Review of Regional Weather for January 2022


1. Overview

1.1 During January 2022, the Maritime Continent experienced a mix of below- and above-average rainfall, with Mainland Southeast Asia experiencing its typical dry season, apart from northern Lao PDR and Viet Nam that experienced above-average rainfall (Figure 1). For the Maritime Continent, both satellite-derived rainfall estimates datasets (GSMaP-NRT and CMORPH-Blended) show large negative anomalies (drier conditions) over the Malay Peninsula and the southern half of the Philippines. However, there are some discrepancies between the two datasets elsewhere. CMORPH-Blended (Figure 1b) recorded below-average rainfall for much of the region, apart from the northern Philippines, and isolated parts of Sumatra and Borneo. GSMaP-NRT (Figure 1a) however, recorded more extensive areas of above-average rainfall with isolated areas of below-average rainfall primarily over parts of Borneo and Java.

1.2 The mix of below- and above-average rainfall for the Maritime Continent with no clear regional pattern is in line with the subseasonal weather outlooks for January 2022, which predicted a mix of below- to above-average rainfall depending on the outlook (27 December – 9 January, 10 – 23 January, and 24 January – 6 February), although the wetter conditions over northern Lao PDR and Viet Nam were not included in any of the outlooks.

Figure 1: Rainfall anomalies for the month of January 2022 based on GSMaP-NRT data (left) and CMORPH-Blended data (right). The climatological reference period is 2001-2021. Green colour denotes above-average rainfall (wetter), while orange denotes below-average rainfall (drier).


1.3 Near- to above-average temperature was recorded in Southeast Asia in January 2022, apart from northern Myanmar where below- to near-average temperature was recorded (Figure 2). The largest positive anomalies (more than 1°C warmer) were over central and eastern parts of Mainland Southeast Asia. For the Maritime Continent, the largest positive anomalies were over the Malay Peninsula (0.25°C – 1°C warmer), with the rest of the area near- or slightly above-average.



Figure 2: Temperature anomalies for the month of January 2022 based on ERA-5 reanalysis. The climatological reference period is 2001-2021. Red colour denotes above-average temperature (warmer), while blue denotes below-average temperature (colder).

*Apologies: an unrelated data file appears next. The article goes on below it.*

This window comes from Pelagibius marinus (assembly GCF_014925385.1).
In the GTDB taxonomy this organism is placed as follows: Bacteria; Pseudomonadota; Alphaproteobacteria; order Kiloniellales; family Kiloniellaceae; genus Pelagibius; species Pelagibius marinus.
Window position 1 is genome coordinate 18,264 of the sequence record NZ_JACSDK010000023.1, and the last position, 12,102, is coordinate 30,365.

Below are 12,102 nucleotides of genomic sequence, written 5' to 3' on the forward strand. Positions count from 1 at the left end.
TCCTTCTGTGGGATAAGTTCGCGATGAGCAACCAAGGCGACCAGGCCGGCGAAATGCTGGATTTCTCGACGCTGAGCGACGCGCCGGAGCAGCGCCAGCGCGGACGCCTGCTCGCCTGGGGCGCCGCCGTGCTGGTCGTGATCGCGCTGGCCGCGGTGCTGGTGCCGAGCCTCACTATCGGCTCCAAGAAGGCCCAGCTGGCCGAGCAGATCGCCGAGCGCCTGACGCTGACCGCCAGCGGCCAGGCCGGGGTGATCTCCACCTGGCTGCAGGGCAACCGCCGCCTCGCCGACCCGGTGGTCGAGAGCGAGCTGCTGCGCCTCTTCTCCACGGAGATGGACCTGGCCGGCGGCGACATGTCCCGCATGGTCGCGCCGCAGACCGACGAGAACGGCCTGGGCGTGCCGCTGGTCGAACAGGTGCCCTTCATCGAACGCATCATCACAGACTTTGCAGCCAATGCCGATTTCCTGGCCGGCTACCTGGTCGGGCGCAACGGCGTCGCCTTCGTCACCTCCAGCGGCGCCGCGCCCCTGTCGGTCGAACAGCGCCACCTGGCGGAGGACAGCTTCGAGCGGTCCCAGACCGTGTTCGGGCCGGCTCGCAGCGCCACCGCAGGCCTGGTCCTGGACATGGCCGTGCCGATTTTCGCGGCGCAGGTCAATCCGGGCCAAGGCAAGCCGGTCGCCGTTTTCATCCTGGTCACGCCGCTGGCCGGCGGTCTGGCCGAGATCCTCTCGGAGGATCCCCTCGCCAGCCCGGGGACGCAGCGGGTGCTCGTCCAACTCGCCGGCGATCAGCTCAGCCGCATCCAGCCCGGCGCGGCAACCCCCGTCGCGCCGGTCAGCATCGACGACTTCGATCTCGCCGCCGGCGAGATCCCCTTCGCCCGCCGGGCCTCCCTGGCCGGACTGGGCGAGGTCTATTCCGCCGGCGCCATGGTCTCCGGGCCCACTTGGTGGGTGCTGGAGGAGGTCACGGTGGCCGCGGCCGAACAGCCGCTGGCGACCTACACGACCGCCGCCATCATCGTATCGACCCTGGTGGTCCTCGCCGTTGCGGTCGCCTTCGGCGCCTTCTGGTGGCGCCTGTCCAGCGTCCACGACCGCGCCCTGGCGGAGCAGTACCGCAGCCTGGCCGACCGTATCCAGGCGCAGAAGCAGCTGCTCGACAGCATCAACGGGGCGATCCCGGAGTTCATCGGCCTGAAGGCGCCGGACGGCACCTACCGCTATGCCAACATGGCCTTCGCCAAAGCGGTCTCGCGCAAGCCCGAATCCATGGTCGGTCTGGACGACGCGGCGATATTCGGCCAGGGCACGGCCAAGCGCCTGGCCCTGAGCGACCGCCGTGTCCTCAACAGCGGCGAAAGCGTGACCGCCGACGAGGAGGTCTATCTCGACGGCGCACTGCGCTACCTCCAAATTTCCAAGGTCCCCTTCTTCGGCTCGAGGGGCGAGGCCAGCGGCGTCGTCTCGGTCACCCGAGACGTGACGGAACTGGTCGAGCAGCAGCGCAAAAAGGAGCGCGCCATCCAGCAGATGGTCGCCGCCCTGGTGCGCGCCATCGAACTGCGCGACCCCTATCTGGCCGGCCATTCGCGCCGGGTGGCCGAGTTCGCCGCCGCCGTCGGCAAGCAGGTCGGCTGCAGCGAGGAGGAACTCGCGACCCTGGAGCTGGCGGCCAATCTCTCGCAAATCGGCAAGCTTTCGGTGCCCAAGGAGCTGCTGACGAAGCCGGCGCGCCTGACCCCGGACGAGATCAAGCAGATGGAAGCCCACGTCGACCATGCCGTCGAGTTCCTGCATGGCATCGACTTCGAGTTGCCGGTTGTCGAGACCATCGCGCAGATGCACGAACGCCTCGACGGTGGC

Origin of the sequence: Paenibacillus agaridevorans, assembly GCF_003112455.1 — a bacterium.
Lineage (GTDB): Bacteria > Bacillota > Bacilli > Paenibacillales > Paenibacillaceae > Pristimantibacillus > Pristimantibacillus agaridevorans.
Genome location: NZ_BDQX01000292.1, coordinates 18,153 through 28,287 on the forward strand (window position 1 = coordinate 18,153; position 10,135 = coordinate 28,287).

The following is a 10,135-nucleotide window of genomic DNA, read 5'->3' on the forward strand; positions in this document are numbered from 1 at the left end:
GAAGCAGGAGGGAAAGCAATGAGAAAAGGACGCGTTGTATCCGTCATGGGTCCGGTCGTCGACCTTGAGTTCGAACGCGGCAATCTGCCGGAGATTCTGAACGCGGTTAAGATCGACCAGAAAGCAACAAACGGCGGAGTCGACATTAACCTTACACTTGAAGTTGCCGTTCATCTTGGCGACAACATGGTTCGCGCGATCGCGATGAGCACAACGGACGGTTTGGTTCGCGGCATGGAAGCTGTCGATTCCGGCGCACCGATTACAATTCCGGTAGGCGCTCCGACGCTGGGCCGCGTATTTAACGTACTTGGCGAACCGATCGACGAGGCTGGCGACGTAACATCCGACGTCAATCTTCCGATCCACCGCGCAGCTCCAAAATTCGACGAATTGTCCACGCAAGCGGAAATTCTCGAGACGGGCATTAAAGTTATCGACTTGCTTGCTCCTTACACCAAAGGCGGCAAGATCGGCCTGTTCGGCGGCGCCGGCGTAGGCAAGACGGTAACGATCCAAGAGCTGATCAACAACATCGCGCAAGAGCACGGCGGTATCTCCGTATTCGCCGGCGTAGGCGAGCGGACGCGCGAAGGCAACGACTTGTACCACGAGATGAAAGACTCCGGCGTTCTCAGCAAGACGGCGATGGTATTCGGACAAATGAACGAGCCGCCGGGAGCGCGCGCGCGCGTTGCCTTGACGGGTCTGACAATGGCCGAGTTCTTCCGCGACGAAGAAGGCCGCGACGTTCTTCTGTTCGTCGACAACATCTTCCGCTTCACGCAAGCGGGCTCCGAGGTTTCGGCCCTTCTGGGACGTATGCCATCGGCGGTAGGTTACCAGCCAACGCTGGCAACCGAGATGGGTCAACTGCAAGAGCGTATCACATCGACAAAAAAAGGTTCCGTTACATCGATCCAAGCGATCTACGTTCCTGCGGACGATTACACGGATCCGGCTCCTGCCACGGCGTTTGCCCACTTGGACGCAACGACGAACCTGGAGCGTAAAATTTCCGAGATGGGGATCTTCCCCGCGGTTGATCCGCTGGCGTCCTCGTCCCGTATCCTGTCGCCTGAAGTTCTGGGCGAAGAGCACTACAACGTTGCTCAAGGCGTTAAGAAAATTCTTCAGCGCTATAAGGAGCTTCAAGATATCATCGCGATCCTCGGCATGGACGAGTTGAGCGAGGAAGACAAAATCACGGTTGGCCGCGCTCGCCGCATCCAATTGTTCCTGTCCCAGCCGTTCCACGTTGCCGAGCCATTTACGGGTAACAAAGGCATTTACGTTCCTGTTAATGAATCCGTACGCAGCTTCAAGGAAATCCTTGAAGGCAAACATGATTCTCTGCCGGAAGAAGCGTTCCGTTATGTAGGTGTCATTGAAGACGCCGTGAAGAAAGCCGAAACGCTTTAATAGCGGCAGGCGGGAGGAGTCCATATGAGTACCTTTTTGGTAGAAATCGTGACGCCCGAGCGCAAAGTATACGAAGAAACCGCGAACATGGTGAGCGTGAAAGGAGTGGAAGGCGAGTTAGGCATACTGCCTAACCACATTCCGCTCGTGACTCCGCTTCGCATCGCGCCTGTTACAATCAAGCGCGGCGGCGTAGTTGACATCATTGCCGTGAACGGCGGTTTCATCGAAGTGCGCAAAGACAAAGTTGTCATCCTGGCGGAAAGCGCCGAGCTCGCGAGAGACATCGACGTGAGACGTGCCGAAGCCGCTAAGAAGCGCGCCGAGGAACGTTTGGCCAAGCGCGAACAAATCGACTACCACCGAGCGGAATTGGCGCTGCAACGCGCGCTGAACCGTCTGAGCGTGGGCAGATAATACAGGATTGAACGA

2. Climate Drivers

2.1 A Madden-Julian Oscillation (MJO) signal was present over the Western Pacific (Phase 7) at the start of January 2022, based on the MJO phase diagram below (Figure 3). In the second week of January, the signal entered the Western Hemisphere (Phase 8) and then weakened rapidly. In the second half of January, there was no MJO signal. Phase 7 tends to bring drier conditions to the western Maritime Continent and expanding in Phase 8 to most of the Maritime Continent at this time of the year.



Figure 3: The MJO phase diagram. The diagram illustrates the movement of the MJO through different phases, which correspond to different locations along the equator (denoted in the text with the first day of the month in blue and the last day of the month in red). The distance of the index from the centre of the diagram is related to the strength of the MJO. Values within the grey circle are considered weak or indiscernible (data from the Bureau of Meteorology, Australia).


2.2 Over the tropical Pacific Ocean, La Niña conditions were present. Sea surface temperatures in the Nino3.4 region (used to monitor ENSO) and the atmospheric indicators over the tropical Pacific Ocean were consistent with La Niña conditions. La Niña events tend to bring wetter-than-average conditions to much of the Maritime Continent during the December to February period.